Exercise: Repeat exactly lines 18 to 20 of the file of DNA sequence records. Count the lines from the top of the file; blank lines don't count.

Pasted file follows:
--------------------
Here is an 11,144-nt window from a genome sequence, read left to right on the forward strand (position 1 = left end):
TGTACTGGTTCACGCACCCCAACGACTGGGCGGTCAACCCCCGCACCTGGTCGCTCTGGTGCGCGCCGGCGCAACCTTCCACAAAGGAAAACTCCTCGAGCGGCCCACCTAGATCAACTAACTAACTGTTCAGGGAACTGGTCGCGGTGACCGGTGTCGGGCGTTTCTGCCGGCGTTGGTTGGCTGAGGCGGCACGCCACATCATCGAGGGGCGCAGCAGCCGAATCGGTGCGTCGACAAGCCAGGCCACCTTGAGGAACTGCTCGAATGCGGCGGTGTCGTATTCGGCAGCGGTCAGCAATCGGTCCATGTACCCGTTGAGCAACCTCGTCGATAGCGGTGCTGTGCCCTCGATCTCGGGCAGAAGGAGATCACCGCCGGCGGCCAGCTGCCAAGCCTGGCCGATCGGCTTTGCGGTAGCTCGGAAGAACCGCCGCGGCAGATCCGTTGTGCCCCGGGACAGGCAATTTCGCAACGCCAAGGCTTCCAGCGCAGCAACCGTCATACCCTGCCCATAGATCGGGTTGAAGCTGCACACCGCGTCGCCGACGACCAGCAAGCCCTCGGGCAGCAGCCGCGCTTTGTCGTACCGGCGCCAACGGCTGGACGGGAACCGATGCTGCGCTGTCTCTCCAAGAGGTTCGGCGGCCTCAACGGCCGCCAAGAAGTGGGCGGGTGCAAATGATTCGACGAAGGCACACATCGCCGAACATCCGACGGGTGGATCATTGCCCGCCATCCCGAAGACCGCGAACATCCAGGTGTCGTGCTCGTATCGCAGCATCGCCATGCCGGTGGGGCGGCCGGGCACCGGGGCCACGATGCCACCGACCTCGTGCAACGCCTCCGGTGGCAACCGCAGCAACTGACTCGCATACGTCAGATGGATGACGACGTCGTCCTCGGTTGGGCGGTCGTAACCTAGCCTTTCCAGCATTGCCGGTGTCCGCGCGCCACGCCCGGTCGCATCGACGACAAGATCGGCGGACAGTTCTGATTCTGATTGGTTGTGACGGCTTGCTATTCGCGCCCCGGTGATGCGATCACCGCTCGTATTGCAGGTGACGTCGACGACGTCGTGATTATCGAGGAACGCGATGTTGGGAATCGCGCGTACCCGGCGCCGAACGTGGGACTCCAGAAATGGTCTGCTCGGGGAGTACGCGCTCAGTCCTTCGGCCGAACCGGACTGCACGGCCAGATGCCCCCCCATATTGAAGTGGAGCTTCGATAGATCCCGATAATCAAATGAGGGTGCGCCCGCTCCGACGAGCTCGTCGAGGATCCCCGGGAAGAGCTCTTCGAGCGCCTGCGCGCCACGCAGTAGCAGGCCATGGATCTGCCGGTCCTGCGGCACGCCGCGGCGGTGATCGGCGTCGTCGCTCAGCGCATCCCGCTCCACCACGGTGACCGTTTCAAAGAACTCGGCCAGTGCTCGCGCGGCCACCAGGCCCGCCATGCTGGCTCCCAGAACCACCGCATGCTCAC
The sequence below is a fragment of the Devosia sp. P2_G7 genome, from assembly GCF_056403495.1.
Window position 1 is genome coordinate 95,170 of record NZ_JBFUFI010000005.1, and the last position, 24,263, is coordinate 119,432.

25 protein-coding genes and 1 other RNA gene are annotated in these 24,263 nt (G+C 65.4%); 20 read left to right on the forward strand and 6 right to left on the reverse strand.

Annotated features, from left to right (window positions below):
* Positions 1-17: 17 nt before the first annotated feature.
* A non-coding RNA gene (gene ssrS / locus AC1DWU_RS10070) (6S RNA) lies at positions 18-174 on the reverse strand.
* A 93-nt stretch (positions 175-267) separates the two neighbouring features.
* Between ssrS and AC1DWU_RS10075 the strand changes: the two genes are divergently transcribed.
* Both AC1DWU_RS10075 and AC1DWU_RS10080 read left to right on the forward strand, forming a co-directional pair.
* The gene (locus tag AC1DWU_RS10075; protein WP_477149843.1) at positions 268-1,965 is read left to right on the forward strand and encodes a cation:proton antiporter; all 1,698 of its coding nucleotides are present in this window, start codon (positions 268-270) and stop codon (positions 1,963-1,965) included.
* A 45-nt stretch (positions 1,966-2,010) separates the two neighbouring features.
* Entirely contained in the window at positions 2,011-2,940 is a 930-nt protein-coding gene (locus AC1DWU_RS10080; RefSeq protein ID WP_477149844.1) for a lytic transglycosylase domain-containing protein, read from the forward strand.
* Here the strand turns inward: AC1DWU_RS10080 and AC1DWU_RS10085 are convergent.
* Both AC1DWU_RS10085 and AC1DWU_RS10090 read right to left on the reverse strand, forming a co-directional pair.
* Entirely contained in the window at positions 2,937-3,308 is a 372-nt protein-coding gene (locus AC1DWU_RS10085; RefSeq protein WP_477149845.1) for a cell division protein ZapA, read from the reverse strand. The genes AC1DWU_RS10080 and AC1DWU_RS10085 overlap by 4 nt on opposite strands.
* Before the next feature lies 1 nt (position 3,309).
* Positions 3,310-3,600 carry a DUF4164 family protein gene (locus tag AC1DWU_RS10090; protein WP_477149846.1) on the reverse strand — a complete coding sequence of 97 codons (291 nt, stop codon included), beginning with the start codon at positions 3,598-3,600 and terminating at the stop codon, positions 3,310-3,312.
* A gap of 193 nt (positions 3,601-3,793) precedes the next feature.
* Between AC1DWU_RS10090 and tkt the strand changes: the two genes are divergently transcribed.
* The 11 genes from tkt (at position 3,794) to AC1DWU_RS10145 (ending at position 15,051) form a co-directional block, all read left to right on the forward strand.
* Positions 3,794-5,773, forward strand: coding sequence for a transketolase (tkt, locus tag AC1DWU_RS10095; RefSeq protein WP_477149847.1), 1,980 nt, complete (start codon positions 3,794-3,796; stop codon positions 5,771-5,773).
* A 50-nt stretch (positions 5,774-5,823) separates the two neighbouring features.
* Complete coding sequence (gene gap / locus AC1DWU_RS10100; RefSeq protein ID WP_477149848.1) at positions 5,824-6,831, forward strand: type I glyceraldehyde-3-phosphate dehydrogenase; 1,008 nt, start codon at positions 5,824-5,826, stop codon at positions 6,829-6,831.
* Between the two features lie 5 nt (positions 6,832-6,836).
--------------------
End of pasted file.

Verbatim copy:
* Before the next feature lies 1 nt (position 3,309).
* Positions 3,310-3,600 carry a DUF4164 family protein gene (locus tag AC1DWU_RS10090; protein WP_477149846.1) on the reverse strand — a complete coding sequence of 97 codons (291 nt, stop codon included), beginning with the start codon at positions 3,598-3,600 and terminating at the stop codon, positions 3,310-3,312.
* A gap of 193 nt (positions 3,601-3,793) precedes the next feature.